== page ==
The Fujiwhara Effect – When Hurricanes Collide : A Well Thought Out Scream by James Riordan
I know what you’re thinking when you see these weather maps with four huge hurricanes swirling around — what happens if they collide? Of course, if you live in the path of one of these monsters, that thought practically paralyzes you with fear. For those of us who have no loved ones in that path, there is a morbid curiosity that arises. What if four big hurricanes joined together to became A GIANT HURRICANE? I mean, since hurricanes are already huge, what kind of destruction would something that big create. Well, the good news is you don’t have to worry about that thanks to a man named Sakuhei Fujiwhara. Mr. Fujiwhara was a Japanese meteorologist who studied this idea intensely and wrote about it in a 1921 paper about the motion of vortices in water.
Basically, when huge storms come with 900 miles of each other, their centers will begin orbiting cyclonically (counter-clockwise in the Northern Hemisphere and clockwise in the Southern Hemisphere) about a point between the two systems (while the Fujiwhara Effect is the same in nontropical zones as it is in tropical zones, the storms may begin interacting with 1, 200 miles of each other in a nontropical zone instead of the 900 miles in tropical zones). The two storms will be drawn to each other, and eventually merge. Scientists differ over whether this is due to the divergent portion of the wind or vorticity advection. When the two vortices are of unequal size, the larger vortex will tend to dominate the interaction, and the smaller vortex will orbit around it. Eventually the smaller hurricane will evaporate into the larger, but this combination does not increase the power or voracity of the larger storm. Two smaller storms may combine to make a slightly larger one, but when two large storms combine, the smaller of the two basically disappears without having a significant effect. This phasing out of the smaller storm usually occurs when the systems are within 300 kilometres (190 mi) of one another.
Tropical cyclones Yule and 16W merging, in August 1997
Following are some examples of the Fujiwhara Effect broken down by regions..
Hurricane Iris of the 1995 Atlantic hurricane season interacted with Hurricane Humberto, before interacting and absorbing Tropical Storm Karen during September 3. In 2005, the remnant low of Tropical Depression Thirteen moved northward and then northeastward around a non-tropical low located to the north of the system. It briefly strengthened into Tropical Storm Lee. Thereafter, Lee weakened back to a tropical depression as it moved northeastward and northwestward around the eastern side of the non-tropical low and eventually absorbed the non-tropical low. In the same year, Alpha was absorbed by Wilma.
In 1974, Hurricanes Kirsten and Ione interacted in a Fujiwara interaction, as Ione was pulled north east, while Kirsten was pulled to the north west. In the same year, Francesca and Gretchen interacted with each other, until they merged on July 19.
In 2001, Gil absorbed Henriette but associated convection totally dissipated during the merger and did not return afterwards. In 2005, Lidia was absorbed by Max. In 2014, Karina initially moved west, but was steered back east by an interaction with Lowell, where it was absorbed by Marie. In 2017, Hilary interacted with Irwin, Hilary stopped Irwin’s westward movement, and caused Irwin to turn north.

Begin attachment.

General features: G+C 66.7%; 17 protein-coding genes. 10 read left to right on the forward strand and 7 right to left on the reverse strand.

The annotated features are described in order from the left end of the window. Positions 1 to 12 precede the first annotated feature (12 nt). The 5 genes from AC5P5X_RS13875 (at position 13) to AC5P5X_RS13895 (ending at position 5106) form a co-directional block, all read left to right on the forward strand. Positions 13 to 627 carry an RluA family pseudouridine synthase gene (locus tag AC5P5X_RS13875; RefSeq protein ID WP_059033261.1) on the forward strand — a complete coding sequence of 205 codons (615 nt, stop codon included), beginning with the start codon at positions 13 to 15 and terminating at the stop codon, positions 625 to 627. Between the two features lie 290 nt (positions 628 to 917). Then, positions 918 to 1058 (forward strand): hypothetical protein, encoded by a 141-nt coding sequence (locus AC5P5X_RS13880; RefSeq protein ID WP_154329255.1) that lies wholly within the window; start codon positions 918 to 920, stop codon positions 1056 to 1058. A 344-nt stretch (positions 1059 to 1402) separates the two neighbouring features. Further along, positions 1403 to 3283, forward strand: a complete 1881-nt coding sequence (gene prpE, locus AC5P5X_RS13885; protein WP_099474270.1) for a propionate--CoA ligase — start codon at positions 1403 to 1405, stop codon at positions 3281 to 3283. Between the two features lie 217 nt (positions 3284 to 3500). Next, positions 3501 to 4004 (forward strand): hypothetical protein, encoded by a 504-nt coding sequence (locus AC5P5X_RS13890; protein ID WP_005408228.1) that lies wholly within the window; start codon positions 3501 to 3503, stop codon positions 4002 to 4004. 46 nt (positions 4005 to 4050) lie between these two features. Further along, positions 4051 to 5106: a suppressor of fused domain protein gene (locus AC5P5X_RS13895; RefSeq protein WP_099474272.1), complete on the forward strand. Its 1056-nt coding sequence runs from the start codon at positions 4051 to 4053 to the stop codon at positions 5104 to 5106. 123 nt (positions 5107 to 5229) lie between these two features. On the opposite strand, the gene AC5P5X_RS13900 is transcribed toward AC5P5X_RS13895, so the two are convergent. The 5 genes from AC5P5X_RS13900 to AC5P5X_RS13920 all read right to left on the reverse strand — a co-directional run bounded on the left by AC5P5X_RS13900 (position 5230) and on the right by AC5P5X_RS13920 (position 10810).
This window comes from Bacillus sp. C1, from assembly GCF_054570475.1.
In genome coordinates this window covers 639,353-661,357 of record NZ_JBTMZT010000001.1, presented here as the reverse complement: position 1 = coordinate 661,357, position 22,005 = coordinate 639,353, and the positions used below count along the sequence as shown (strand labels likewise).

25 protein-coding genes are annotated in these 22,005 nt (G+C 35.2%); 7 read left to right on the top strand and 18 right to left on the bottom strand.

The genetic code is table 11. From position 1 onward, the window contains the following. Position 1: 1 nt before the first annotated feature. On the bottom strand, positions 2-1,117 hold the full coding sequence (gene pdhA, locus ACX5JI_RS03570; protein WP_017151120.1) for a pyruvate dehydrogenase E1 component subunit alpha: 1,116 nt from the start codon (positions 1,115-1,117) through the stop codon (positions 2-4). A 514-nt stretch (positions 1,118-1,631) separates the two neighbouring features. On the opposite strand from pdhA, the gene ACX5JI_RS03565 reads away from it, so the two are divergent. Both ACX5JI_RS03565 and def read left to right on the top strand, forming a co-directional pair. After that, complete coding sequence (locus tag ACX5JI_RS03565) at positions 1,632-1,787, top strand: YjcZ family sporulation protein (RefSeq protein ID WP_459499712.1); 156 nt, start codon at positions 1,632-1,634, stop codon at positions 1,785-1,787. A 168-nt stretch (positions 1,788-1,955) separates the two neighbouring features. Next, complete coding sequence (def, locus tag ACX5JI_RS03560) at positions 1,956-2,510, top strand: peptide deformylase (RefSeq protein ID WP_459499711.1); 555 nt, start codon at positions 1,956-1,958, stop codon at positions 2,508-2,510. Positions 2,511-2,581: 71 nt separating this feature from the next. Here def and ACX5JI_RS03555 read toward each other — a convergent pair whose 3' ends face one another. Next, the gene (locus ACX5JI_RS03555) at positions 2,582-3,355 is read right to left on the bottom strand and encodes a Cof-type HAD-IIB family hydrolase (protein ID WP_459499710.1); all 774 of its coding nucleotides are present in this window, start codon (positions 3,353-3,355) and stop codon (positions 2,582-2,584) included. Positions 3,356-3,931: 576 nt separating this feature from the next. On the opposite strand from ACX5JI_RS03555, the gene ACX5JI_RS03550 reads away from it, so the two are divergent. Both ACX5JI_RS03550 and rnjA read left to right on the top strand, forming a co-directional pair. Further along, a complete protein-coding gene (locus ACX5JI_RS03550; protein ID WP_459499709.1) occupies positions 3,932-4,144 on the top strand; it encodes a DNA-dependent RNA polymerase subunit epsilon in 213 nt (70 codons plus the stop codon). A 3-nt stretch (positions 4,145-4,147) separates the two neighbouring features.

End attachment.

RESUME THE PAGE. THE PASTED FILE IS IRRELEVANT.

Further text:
In September 1994, Typhoon Pat and Tropical Storm Ruth completed a full orbit around their centroid before collapsing into a single cyclone. In August 1997, Tropical Storm Yule merged with Tropical Depression 16W.
In October 2009, Typhoon Parma interacted with Typhoon Melor, affecting the movement of Parma. Parma was moving through the South China Sea but made a recurvature move to southeastward, so it made its second and third landfall over northern Luzon. In addition, due to the interaction with Melor, Parma weakened into a tropical storm by October 4.
In November 2009, Typhoon Nida absorbed Tropical Depression 27W (Urduja) and become a powerful typhoon. In August 2010, a Fujiwara interaction occurred between Tropical Storm Namtheun and Severe Tropical Storm Lionrock. Namtheun turned southwestward while Lionrock turned eastward. Later, Namtheun weakened into a tropical depression in the Taiwan Strait and was absorbed by Lionrock.
In August 2012, a Fujiwhara interaction occurred between Typhoon Tembin and Bolaven. Tembin was moving west, while Bolaven caused Tembin to turn east, resulting in a counter-clockwise loop of Tembin which caused torrential rain in Southern Taiwan.
In August 2013, Severe Tropical Storm Pewa absorbed Tropical Storm Unala. In August 2016, a Fujiwhara interaction occurred between Typhoon Mindulle and Lionrock. Lionrock was moving west-southwest, while Mindulle caused Lionrock to turn east, resulting in an erratic motion of Lionrock to the south of Japan.
In July 2017, Typhoon Noru absorbed Tropical Storm Kulap. Later in the same month, a Fujiwhara interaction occurred between Typhoon Nesat and Tropical Storm Haitang, Nesat caused Haitang to turn northeastward, eventually the remnants of Nesat was absorbed by Haitang over Fujian.
Southwest Indian Ocean
In 2008, Tropical Cyclone Fame began orbiting Tropical Cyclone Gula with the stronger storm, Gula, absorbing Fame. In 2012, Cyclone Giovanna and Tropical Storm Hilwa interacted in a Fujiwara interaction, as Giovanna was pulled to the north, while Hilwa was pulled to the south.
South Pacific Ocean
During January 1998, Cyclones Susan and Ron interacted with each other, before Susan absorbed Ron during January 9.